In my view, the military alliance between the US and Japan is a bilateral arrangement that occurred under special circumstances during the Cold War. Therefore it ought to be strictly restricted to a bilateral nature. If it goes beyond the bilateral scope, definitely it will arouse uneasiness of the rest of Asian countries and also bring about complicating factors to the regional security situation. Taiwan is a part of China and the Taiwan question is an internal affair of China. Any practice of putting Taiwan directly or indirectly into the scope of Japan-US security cooperation constitutes an encroachment on China’s sovereignty and interference in China’s internal affairs. The Chinese government and people are firmly against such activities.

    Not a surprising sentiment. On the China-Japan-DPRK love triangle, specifically in response to a question from Tokyo Broadcasting System about the current cessation of diplomatic visitors between the Chinese and Japanese heads of state:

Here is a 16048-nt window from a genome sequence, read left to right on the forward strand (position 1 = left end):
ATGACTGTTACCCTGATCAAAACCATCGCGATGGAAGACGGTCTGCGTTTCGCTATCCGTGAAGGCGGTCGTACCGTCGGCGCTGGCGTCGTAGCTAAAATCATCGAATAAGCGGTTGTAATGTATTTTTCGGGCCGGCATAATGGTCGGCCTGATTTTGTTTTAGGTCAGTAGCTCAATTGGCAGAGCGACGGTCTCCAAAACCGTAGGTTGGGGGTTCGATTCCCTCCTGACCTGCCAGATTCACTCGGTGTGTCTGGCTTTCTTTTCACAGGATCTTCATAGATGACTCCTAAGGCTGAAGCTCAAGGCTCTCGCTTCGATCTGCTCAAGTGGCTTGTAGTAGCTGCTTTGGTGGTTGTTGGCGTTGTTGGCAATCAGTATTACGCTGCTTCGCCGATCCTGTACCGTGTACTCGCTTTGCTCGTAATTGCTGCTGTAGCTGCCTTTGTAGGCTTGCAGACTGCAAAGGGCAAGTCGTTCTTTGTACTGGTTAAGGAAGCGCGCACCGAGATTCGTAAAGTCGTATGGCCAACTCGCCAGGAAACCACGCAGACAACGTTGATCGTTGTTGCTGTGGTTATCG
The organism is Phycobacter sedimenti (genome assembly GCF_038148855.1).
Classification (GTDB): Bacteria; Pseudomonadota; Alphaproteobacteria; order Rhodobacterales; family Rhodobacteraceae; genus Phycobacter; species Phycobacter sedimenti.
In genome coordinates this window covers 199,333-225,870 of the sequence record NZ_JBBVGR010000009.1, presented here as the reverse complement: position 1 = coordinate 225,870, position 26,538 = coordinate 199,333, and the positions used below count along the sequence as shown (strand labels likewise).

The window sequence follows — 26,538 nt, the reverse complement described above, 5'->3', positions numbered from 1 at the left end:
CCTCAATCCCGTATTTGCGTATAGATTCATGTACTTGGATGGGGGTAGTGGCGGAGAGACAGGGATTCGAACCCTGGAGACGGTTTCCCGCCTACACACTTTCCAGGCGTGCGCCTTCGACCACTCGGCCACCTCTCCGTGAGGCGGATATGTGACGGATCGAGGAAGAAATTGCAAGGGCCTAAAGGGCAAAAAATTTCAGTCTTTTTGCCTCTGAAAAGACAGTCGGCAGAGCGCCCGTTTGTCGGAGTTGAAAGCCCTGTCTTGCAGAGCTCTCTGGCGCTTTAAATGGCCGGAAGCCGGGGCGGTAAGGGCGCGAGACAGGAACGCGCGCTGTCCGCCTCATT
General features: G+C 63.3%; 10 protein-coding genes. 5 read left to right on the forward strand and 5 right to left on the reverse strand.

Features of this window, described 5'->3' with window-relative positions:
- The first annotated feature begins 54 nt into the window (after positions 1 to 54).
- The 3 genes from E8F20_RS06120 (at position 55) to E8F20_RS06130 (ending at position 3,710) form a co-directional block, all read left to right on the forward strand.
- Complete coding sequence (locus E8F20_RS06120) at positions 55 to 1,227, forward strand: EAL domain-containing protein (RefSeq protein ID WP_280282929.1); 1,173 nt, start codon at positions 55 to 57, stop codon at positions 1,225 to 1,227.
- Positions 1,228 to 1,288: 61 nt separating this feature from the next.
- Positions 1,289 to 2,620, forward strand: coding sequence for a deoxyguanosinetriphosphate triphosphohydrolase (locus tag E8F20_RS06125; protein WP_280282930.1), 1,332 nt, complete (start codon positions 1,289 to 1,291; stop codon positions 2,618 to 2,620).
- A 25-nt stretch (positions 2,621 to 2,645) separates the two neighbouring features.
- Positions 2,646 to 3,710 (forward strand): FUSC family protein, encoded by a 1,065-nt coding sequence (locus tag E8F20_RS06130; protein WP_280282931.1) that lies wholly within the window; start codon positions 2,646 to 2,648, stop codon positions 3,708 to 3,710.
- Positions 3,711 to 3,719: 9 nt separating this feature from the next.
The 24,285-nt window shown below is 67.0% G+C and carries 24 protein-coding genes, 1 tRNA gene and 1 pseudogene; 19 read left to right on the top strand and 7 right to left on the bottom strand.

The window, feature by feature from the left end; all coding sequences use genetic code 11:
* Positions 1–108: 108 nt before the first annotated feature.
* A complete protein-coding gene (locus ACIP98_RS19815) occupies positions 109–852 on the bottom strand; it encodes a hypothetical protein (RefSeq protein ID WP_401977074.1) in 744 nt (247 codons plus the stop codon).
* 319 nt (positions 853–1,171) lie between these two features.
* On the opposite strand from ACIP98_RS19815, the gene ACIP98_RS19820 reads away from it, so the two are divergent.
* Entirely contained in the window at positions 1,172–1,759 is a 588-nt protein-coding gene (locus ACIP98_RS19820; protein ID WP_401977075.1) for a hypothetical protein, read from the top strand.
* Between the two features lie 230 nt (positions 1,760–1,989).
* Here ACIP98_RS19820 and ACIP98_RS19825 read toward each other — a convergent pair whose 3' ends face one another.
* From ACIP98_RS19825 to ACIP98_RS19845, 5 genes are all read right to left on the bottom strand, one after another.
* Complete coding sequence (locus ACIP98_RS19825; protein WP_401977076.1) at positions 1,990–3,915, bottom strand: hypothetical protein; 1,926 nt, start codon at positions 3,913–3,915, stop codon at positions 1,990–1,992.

It is imperative for the two countries and for the peoples of China and Japan to carry forward their friendship from generation to generation. In the past couple of years, the leaders of China and Japan have met for several times on multilateral occasions, where they had very good discussions. We hope China and Japan can proceed from the fundamental interests of the two peoples and work to create proper conditions and atmosphere for the high-level exchange of visits between the two countries in the spirit of taking history as a mirror and looking to the future.

    With regard to whether the DPRK has already possessed nuclear weapons or whether it has uranium enrichment program, I believe maybe you know more than I do. [If I recall correctly, this was a laugh line at the press conference. Or maybe just Li laughed.–SRK]

    Let me tell you that after receiving the relevant verbal message from President Hu Jintao, the DPRK supreme leader indicated that the DPRK side still pursues the objective of a nuclear-weapon-free Korean Peninsula and remains ready and willing to continue to participate in the six-party talks and that the DPRK side hopes to see more sincerity to be displayed by the relevant parties.